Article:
For the longest time Amazon has offered two distribution platforms for books. Publishers could use KDP to sell ebooks in the Kindle Store, and they could use Createspace (and before that, Booksurge) to distribute POD books.
Now Amazon is testing a combined interface where publishers can manage both their ebooks in the Kindle Store and their POD books in Createspace.
The new feature is called KDP Print, and according to the comment thread at KBoards this feature has been available to a limited number of KDP users since July 2016.
Comment threads on the Createspace and KDP support forums confirm that most users don’t see new feature, but there is also a report on Self Publisher Bibel that users are seeing the option in Germany. That suggests that the testing has gone international.
Details are still scarce, but what we know now is that users can generate sales reports in KDP which cover both their print and digital books.
The following screenshots were made by Emily Martha Sorensen:
Amazon is trying to keep this program under the radar, so we don’t know much at this time. The retailer has published a couple KDP help pages with more detail, but those pages can only be viewed by eligible users.
If you can see them, congratulations; you can use the new feature.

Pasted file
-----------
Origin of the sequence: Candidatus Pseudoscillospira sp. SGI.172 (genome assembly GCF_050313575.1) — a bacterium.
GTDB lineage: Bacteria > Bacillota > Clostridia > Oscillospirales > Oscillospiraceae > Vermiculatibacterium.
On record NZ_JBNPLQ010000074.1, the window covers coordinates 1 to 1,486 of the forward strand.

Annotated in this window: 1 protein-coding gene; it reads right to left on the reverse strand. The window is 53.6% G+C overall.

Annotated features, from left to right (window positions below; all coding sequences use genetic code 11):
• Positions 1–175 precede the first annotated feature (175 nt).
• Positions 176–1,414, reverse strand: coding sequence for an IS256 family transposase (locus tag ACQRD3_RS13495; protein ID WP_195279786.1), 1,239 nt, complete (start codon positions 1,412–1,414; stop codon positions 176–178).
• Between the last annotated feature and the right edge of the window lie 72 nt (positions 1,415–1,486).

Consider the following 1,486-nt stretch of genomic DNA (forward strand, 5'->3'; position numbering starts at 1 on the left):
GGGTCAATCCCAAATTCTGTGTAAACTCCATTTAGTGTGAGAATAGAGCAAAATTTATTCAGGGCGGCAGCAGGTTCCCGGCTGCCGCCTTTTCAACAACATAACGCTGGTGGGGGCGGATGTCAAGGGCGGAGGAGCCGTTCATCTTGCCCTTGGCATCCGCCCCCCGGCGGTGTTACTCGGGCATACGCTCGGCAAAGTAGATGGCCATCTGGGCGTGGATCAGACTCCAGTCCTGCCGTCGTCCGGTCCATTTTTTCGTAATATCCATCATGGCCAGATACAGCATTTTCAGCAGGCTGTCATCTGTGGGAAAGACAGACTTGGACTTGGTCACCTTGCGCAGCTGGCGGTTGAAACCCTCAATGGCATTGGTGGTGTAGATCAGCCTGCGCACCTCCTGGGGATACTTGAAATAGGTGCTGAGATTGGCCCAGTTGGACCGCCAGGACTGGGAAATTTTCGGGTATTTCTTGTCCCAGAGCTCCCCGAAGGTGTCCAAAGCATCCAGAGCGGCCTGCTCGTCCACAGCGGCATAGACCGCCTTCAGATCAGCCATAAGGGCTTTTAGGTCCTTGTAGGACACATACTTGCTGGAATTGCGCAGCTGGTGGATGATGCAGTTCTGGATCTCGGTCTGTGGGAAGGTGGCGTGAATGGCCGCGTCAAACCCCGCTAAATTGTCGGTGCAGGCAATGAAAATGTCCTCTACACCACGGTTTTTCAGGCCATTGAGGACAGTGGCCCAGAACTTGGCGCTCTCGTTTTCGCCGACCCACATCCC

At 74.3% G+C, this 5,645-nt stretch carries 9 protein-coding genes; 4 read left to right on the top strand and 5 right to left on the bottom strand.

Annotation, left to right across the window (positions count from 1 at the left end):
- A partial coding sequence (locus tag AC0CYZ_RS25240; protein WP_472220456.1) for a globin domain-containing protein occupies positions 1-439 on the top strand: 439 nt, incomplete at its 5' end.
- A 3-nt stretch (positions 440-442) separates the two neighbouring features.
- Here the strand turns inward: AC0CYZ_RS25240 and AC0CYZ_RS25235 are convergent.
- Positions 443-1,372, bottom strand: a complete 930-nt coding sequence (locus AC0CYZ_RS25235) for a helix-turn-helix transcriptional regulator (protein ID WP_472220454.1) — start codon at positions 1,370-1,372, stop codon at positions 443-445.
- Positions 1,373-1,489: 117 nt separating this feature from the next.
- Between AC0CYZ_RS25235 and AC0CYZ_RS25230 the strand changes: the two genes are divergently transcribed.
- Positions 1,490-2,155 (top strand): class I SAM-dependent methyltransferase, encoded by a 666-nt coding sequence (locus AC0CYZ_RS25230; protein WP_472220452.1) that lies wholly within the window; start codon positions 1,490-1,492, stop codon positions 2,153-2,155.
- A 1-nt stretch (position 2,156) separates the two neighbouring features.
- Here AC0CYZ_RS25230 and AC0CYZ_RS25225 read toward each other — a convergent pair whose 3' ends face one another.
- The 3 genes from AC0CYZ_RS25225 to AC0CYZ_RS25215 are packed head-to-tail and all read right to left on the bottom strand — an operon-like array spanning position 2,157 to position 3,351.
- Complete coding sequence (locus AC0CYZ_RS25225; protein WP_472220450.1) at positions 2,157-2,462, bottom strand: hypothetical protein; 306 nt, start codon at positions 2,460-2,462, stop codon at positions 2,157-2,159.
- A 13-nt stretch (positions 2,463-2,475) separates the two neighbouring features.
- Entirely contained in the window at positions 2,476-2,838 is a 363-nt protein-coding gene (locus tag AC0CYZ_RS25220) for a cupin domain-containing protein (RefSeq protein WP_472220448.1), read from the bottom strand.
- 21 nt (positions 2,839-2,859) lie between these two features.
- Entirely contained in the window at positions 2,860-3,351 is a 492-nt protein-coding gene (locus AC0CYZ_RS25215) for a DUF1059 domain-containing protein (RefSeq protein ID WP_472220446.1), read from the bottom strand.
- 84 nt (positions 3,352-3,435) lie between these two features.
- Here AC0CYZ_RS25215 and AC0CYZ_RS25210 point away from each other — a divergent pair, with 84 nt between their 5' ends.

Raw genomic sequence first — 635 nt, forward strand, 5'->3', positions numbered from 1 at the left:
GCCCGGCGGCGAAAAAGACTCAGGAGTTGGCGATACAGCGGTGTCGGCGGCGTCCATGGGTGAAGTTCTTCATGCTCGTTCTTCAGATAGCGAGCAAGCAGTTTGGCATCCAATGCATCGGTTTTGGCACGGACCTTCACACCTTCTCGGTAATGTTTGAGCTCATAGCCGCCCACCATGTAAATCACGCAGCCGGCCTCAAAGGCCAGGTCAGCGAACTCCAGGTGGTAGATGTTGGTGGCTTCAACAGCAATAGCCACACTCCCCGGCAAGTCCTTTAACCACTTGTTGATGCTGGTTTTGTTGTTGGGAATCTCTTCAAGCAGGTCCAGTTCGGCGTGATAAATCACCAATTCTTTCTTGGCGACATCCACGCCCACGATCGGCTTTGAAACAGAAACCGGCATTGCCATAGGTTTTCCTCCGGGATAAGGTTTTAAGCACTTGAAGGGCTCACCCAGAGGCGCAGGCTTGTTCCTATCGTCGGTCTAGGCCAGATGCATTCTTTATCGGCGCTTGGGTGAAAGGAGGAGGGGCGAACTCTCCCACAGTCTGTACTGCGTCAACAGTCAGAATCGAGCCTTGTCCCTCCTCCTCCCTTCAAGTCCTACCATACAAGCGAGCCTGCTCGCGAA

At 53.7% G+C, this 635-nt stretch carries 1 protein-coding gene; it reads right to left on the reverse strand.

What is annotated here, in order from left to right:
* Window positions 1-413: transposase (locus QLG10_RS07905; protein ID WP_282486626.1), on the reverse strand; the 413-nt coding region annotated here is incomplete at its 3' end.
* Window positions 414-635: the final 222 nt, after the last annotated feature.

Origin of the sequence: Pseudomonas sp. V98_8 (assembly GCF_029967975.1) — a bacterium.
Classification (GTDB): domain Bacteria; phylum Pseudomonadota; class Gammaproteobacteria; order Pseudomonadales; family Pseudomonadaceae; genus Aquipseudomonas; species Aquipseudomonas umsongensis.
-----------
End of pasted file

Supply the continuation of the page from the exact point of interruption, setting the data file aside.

We know from the KDP Support Forum discussion that the new feature is less about tying a publisher’s existing POD and Kindle books into one interface than about getting KDP users to create print editions of their existing titles.
There’s no mention in the public discussions of importing data from Createspace or tying in an existing account, but KDP users are invited to upload a new file which will be turned into a POD book. PDF is preferred, but doc, docx, html, and rtf are also accepted.
It does not appear, however, that Amazon is automatically converting existing Kindle ebooks, and that is a good thing – they would look like crap.
O O O
When this program more widely available, it has the potential of upsetting POD and the print book market.
Amazon has long offered a POD service through Createspace, and in fact they will also distribute your Kindle ebook from a Createspace account. But as we know there are many authors who have only produced ebooks and have previously passed on print due to the hassle, low sales, and the fact that key genres (romance, thriller/mystery, and SF) have largely gone digital.
This new feature in KDP will make it easy for authors to produce a POD book, get it onto bookstore websites, and possibly even get it into Walmart stores.
This has the potential of disrupting the print book market by injecting millions of new titles. If authors thought it was hard to get their book on to store shelves last year, just wait – the competition is about to multiply.
But will it generate a huge amount of sales?
POD books are considerably more expensive than most paper books. That will reduce demand, but a small number of print books sold is still an improvement over none at all.
Plus, KDP Print will encourage authors to release their books through more channels than just the major ebook stores.This gives them a chance to reach more readers, in particular the ones who are sticking with print.